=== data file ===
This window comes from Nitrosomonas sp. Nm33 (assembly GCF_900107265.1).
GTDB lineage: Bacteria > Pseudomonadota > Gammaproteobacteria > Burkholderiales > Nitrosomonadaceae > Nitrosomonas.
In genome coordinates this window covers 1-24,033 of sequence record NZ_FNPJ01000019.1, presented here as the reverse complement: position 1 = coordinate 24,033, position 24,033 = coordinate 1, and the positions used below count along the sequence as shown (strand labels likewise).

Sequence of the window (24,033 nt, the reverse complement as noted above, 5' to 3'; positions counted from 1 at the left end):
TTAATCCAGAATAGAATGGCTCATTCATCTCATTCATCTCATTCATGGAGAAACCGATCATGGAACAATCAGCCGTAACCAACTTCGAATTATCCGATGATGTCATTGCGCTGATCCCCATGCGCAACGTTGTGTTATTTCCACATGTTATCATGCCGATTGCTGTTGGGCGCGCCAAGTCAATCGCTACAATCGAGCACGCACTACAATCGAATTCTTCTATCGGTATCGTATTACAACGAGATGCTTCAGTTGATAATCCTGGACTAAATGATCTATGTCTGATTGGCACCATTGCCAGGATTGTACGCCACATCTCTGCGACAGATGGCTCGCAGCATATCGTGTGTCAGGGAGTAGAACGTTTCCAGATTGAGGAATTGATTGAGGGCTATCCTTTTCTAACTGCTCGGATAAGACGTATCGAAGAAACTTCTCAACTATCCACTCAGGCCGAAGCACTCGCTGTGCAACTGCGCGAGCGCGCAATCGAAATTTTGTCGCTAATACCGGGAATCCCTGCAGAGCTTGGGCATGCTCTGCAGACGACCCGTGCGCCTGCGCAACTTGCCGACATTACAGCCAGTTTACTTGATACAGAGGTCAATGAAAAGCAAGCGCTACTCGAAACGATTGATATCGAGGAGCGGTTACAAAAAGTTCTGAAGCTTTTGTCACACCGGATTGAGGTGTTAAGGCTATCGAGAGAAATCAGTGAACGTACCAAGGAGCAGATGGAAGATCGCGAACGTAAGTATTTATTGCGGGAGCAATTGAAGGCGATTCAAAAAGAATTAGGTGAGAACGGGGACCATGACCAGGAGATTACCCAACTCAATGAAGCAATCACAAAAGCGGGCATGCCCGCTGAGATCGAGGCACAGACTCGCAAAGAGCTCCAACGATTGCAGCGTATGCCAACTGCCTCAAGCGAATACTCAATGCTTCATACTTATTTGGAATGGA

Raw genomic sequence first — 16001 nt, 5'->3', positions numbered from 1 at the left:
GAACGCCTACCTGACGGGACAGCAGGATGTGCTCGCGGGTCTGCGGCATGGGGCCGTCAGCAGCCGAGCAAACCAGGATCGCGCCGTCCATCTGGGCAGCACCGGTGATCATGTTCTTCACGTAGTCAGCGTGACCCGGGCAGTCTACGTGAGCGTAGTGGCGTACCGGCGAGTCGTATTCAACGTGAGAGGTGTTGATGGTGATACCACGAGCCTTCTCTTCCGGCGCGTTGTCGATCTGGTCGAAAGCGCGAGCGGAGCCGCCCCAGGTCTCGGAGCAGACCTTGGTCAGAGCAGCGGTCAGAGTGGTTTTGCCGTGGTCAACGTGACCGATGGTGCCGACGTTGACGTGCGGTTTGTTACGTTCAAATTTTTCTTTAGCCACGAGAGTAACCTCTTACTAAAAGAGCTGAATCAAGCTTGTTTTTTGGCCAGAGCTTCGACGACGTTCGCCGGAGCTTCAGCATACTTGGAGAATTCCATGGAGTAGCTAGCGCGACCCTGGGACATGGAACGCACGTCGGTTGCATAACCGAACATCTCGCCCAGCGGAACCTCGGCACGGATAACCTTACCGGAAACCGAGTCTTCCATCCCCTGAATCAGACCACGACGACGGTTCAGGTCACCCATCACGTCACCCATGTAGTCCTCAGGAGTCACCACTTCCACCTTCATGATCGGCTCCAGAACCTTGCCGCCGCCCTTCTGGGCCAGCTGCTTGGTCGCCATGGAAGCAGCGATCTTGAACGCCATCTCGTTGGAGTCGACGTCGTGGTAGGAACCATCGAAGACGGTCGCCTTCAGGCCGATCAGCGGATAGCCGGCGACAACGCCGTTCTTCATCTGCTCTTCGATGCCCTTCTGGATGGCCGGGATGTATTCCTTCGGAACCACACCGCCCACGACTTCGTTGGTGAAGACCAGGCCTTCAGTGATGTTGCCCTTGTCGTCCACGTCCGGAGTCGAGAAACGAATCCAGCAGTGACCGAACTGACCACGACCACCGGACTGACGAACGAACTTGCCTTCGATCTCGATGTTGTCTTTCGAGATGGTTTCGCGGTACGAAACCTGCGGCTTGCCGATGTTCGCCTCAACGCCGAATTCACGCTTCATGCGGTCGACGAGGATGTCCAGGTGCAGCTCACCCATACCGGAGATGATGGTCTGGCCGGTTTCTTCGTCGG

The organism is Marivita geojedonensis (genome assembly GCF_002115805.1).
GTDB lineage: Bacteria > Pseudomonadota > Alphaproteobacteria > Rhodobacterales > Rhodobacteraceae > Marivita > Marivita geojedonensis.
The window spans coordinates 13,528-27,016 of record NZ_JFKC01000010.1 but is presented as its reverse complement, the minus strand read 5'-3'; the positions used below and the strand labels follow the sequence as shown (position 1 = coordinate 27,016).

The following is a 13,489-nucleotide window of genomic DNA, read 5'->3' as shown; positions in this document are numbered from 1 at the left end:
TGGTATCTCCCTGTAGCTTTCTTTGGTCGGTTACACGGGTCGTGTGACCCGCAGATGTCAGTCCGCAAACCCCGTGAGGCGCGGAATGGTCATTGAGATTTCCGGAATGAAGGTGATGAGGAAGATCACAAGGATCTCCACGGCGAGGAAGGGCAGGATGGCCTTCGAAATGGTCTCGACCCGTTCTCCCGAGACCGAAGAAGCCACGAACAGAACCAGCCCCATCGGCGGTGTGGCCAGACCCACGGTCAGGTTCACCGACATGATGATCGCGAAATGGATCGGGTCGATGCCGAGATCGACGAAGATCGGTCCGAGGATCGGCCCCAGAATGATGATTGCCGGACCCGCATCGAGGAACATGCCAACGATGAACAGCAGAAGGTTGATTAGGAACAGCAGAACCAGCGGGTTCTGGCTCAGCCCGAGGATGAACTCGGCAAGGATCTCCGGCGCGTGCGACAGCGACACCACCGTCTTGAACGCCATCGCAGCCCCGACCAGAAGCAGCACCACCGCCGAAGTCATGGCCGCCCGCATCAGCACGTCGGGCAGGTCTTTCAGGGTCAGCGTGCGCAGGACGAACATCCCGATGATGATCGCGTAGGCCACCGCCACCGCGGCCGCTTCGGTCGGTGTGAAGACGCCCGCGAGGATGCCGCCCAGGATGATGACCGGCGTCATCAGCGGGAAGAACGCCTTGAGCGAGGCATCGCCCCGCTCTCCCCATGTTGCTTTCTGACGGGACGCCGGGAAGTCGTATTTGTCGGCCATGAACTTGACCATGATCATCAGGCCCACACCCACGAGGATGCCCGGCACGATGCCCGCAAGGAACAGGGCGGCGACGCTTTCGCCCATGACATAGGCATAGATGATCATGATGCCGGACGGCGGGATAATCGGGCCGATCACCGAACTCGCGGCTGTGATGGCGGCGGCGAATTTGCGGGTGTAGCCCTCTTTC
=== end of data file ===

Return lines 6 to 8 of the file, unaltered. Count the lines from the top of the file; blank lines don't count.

Raw genomic sequence first — 16001 nt, 5'->3', positions numbered from 1 at the left:
GAACGCCTACCTGACGGGACAGCAGGATGTGCTCGCGGGTCTGCGGCATGGGGCCGTCAGCAGCCGAGCAAACCAGGATCGCGCCGTCCATCTGGGCAGCACCGGTGATCATGTTCTTCACGTAGTCAGCGTGACCCGGGCAGTCTACGTGAGCGTAGTGGCGTACCGGCGAGTCGTATTCAACGTGAGAGGTGTTGATGGTGATACCACGAGCCTTCTCTTCCGGCGCGTTGTCGATCTGGTCGAAAGCGCGAGCGGAGCCGCCCCAGGTCTCGGAGCAGACCTTGGTCAGAGCAGCGGTCAGAGTGGTTTTGCCGTGGTCAACGTGACCGATGGTGCCGACGTTGACGTGCGGTTTGTTACGTTCAAATTTTTCTTTAGCCACGAGAGTAACCTCTTACTAAAAGAGCTGAATCAAGCTTGTTTTTTGGCCAGAGCTTCGACGACGTTCGCCGGAGCTTCAGCATACTTGGAGAATTCCATGGAGTAGCTAGCGCGACCCTGGGACATGGAACGCACGTCGGTTGCATAACCGAACATCTCGCCCAGCGGAACCTCGGCACGGATAACCTTACCGGAAACCGAGTCTTCCATCCCCTGAATCAGACCACGACGACGGTTCAGGTCACCCATCACGTCACCCATGTAGTCCTCAGGAGTCACCACTTCCACCTTCATGATCGGCTCCAGAACCTTGCCGCCGCCCTTCTGGGCCAGCTGCTTGGTCGCCATGGAAGCAGCGATCTTGAACGCCATCTCGTTGGAGTCGACGTCGTGGTAGGAACCATCGAAGACGGTCGCCTTCAGGCCGATCAGCGGATAGCCGGCGACAACGCCGTTCTTCATCTGCTCTTCGATGCCCTTCTGGATGGCCGGGATGTATTCCTTCGGAACCACACCGCCCACGACTTCGTTGGTGAAGACCAGGCCTTCAGTGATGTTGCCCTTGTCGTCCACGTCCGGAGTCGAGAAACGAATCCAGCAGTGACCGAACTGACCACGACCACCGGACTGACGAACGAACTTGCCTTCGATCTCGATGTTGTCTTTCGAGATGGTTTCGCGGTACGAAACCTGCGGCTTGCCGATGTTCGCCTCAACGCCGAATTCACGCTTCATGCGGTCGACGAGGATGTCCAGGTGCAGCTCACCCATACCGGAGATGATGGTCTGGCCGGTTTCTTCGTCGG

The organism is Marivita geojedonensis (genome assembly GCF_002115805.1).